3. Talk about your research first. Sure, the student who is really motivated will have already read your research web page. (See 1.) Regardless of preparedness, however, most prospective students will still feel nervous going into your office and sitting with you for the first few minutes. Ease the tension and break the ice by talking about your own work before having them talk about theirs. If you allow that buffer time of several minutes for the prospective student to calm down, the interview will go much better for both of you. From personal experience, my best interviews started this way. I felt most welcome by professors who could also articulate exactly what areas they hoped a grad student could step in and help. If you allow that buffer time of several minutes for the prospective student to calm down, the interview will go much better for both of you.
  4. Don't ask the prospective student to code a particular function in <insert favorite programming language>. A prospective student can take offense at such a request. It shows a distrust in the skills they claim to have and immediately puts the prospective student on the defensive. Also consider the pointlessness in the exercise, which places an overemphasis on coding skills. In my experience thus far, programming is but a small part of a bioinformatics Ph.D. It is a skill that can be improved with remedial courses and Q&A among fellow grad students. Instead, focus on asking questions that probe what really matters: the student's interest in learning and self-motivation. If the student has a particular interest in programming, then sure, let the conversation wander in that direction. (For instance, Prof. Paul Magwene and I had a kindred-spirit talk about our love of Python.) In general, though, take a student's word that they program in the languages they claim, and if they don't program at all let them know that they'll need to take remedial courses to learn and check that their reaction is positive to this.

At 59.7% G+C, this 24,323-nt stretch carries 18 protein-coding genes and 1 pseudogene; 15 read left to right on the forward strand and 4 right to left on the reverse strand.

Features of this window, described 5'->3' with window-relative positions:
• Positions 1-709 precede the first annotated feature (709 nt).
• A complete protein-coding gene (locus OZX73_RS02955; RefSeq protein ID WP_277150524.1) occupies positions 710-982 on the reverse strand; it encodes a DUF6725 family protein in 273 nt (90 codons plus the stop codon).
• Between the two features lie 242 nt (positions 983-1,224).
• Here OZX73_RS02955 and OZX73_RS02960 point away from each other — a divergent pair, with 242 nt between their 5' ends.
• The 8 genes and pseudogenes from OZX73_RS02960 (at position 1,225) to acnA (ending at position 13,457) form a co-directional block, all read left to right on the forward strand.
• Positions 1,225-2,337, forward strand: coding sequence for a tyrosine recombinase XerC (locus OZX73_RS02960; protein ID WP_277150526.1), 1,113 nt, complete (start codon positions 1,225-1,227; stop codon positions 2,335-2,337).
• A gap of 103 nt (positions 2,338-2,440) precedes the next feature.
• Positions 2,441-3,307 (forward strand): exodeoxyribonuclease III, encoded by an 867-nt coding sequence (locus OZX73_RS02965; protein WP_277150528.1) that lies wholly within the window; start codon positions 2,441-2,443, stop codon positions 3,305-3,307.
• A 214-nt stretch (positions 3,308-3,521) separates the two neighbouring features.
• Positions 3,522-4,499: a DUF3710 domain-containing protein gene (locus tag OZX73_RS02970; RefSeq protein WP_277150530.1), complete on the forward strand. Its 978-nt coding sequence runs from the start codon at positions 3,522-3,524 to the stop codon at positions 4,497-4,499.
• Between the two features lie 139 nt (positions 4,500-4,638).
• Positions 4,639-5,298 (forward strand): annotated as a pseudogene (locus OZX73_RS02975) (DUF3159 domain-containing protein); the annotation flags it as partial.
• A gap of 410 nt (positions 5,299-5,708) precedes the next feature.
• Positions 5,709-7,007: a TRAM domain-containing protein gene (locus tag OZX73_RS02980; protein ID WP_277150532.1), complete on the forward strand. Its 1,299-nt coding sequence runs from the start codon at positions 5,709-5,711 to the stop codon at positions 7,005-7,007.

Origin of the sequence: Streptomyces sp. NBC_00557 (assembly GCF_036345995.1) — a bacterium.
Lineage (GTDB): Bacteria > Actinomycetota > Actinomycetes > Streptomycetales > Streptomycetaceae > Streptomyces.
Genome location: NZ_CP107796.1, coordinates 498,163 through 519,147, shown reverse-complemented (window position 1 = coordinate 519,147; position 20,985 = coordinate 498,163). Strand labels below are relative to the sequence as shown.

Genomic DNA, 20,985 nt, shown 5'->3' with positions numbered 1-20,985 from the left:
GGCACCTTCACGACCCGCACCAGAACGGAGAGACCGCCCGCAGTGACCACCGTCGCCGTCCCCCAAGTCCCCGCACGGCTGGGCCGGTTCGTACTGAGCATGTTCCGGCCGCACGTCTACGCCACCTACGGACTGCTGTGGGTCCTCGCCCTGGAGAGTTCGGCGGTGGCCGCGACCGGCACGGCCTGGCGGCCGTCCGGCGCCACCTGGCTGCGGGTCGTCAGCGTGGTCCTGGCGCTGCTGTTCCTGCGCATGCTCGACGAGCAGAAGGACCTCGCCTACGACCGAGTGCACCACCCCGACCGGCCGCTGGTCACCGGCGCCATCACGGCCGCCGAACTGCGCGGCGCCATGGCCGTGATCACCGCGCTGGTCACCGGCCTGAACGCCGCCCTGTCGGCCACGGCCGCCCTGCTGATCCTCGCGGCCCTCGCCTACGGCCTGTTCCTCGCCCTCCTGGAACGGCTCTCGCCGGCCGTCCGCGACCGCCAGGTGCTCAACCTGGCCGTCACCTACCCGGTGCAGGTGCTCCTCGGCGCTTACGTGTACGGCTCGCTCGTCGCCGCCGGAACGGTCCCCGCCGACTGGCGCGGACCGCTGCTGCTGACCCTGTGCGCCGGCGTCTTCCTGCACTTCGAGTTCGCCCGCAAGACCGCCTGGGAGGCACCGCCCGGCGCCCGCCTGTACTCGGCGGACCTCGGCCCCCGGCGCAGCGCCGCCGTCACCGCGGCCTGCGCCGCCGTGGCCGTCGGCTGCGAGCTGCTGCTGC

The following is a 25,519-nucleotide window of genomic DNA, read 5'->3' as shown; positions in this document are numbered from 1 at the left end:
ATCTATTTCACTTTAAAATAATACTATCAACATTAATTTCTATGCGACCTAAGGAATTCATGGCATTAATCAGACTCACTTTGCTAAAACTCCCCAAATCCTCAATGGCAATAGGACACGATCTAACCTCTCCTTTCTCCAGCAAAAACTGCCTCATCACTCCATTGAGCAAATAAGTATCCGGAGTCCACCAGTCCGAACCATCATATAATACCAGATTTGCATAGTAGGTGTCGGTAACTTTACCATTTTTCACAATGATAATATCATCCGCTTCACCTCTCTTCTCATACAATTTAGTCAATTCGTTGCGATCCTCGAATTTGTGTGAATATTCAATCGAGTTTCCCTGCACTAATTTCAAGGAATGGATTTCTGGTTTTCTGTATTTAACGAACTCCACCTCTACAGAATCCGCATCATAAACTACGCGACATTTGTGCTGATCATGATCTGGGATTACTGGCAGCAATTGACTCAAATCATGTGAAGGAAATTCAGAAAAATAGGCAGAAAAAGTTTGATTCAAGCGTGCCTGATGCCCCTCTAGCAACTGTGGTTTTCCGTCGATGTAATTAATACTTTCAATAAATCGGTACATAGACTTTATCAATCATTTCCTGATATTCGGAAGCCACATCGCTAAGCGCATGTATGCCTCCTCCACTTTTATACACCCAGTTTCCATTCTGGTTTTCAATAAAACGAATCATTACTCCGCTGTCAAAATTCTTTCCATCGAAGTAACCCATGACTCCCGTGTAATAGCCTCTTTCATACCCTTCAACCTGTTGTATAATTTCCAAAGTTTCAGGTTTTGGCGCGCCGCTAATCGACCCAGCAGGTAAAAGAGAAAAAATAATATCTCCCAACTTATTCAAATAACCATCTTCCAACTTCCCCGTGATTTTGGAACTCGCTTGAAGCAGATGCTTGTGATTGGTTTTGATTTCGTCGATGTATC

5. Ask the student about his or her research. The only way you'll really get a sense for the student's propensity for research is asking about his or her previous experiences in it. The more specific your questions about the student's research, the better. (See 2.) An example of a terrible question would be, "What was the greatest challenge in your research project?" An example of an good question would be, "It sounds like you worked with several different phylogenetic models. Were the resulting trees similar, though?" The former question is too open-ended (much like my most hated question of "Where do you see yourself in five years?" [Note: Best answer, "In the mirror, of course."]) The latter is specific but still leaves room for the student to explain his or her findings.

I'd like to thank the Biogang on FriendFeed for inspiring this post.